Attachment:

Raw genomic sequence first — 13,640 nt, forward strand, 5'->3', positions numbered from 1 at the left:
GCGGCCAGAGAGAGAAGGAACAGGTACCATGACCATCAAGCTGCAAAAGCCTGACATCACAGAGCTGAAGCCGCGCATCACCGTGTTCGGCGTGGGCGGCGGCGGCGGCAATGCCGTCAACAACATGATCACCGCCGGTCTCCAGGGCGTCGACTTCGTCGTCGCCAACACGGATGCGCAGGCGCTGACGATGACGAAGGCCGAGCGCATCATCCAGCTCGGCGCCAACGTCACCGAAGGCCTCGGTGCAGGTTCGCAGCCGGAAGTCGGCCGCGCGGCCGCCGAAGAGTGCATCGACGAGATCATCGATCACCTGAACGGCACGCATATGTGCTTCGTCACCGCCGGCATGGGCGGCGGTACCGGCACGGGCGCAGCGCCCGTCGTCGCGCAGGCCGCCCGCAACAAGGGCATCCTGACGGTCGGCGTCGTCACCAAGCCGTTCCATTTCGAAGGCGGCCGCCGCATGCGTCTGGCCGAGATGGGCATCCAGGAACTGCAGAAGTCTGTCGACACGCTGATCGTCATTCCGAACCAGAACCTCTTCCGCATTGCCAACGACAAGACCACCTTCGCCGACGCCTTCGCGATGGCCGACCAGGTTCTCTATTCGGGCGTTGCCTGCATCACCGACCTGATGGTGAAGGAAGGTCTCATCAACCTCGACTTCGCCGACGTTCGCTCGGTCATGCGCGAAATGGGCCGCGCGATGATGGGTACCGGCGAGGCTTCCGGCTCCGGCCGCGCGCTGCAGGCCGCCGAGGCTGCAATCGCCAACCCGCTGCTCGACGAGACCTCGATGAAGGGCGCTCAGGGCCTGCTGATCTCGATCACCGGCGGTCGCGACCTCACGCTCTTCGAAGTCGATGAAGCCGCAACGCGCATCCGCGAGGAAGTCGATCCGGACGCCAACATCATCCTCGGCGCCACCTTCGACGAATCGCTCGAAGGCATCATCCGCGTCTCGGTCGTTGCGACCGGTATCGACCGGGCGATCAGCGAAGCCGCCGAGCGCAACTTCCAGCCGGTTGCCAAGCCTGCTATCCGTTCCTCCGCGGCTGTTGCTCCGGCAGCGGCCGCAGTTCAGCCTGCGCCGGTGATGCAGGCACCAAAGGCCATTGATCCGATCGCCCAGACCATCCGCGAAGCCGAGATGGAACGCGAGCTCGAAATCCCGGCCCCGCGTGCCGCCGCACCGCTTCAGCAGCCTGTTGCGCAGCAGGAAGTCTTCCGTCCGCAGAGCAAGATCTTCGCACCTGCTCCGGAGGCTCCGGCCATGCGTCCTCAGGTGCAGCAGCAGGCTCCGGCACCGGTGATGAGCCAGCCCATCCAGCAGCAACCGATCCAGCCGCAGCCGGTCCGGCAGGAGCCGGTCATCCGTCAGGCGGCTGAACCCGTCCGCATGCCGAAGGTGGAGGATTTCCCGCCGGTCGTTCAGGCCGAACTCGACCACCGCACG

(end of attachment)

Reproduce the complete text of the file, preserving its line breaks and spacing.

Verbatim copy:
Raw genomic sequence first — 13,640 nt, forward strand, 5'->3', positions numbered from 1 at the left:
GCGGCCAGAGAGAGAAGGAACAGGTACCATGACCATCAAGCTGCAAAAGCCTGACATCACAGAGCTGAAGCCGCGCATCACCGTGTTCGGCGTGGGCGGCGGCGGCGGCAATGCCGTCAACAACATGATCACCGCCGGTCTCCAGGGCGTCGACTTCGTCGTCGCCAACACGGATGCGCAGGCGCTGACGATGACGAAGGCCGAGCGCATCATCCAGCTCGGCGCCAACGTCACCGAAGGCCTCGGTGCAGGTTCGCAGCCGGAAGTCGGCCGCGCGGCCGCCGAAGAGTGCATCGACGAGATCATCGATCACCTGAACGGCACGCATATGTGCTTCGTCACCGCCGGCATGGGCGGCGGTACCGGCACGGGCGCAGCGCCCGTCGTCGCGCAGGCCGCCCGCAACAAGGGCATCCTGACGGTCGGCGTCGTCACCAAGCCGTTCCATTTCGAAGGCGGCCGCCGCATGCGTCTGGCCGAGATGGGCATCCAGGAACTGCAGAAGTCTGTCGACACGCTGATCGTCATTCCGAACCAGAACCTCTTCCGCATTGCCAACGACAAGACCACCTTCGCCGACGCCTTCGCGATGGCCGACCAGGTTCTCTATTCGGGCGTTGCCTGCATCACCGACCTGATGGTGAAGGAAGGTCTCATCAACCTCGACTTCGCCGACGTTCGCTCGGTCATGCGCGAAATGGGCCGCGCGATGATGGGTACCGGCGAGGCTTCCGGCTCCGGCCGCGCGCTGCAGGCCGCCGAGGCTGCAATCGCCAACCCGCTGCTCGACGAGACCTCGATGAAGGGCGCTCAGGGCCTGCTGATCTCGATCACCGGCGGTCGCGACCTCACGCTCTTCGAAGTCGATGAAGCCGCAACGCGCATCCGCGAGGAAGTCGATCCGGACGCCAACATCATCCTCGGCGCCACCTTCGACGAATCGCTCGAAGGCATCATCCGCGTCTCGGTCGTTGCGACCGGTATCGACCGGGCGATCAGCGAAGCCGCCGAGCGCAACTTCCAGCCGGTTGCCAAGCCTGCTATCCGTTCCTCCGCGGCTGTTGCTCCGGCAGCGGCCGCAGTTCAGCCTGCGCCGGTGATGCAGGCACCAAAGGCCATTGATCCGATCGCCCAGACCATCCGCGAAGCCGAGATGGAACGCGAGCTCGAAATCCCGGCCCCGCGTGCCGCCGCACCGCTTCAGCAGCCTGTTGCGCAGCAGGAAGTCTTCCGTCCGCAGAGCAAGATCTTCGCACCTGCTCCGGAGGCTCCGGCCATGCGTCCTCAGGTGCAGCAGCAGGCTCCGGCACCGGTGATGAGCCAGCCCATCCAGCAGCAACCGATCCAGCCGCAGCCGGTCCGGCAGGAGCCGGTCATCCGTCAGGCGGCTGAACCCGTCCGCATGCCGAAGGTGGAGGATTTCCCGCCGGTCGTTCAGGCCGAACTCGACCACCGCACG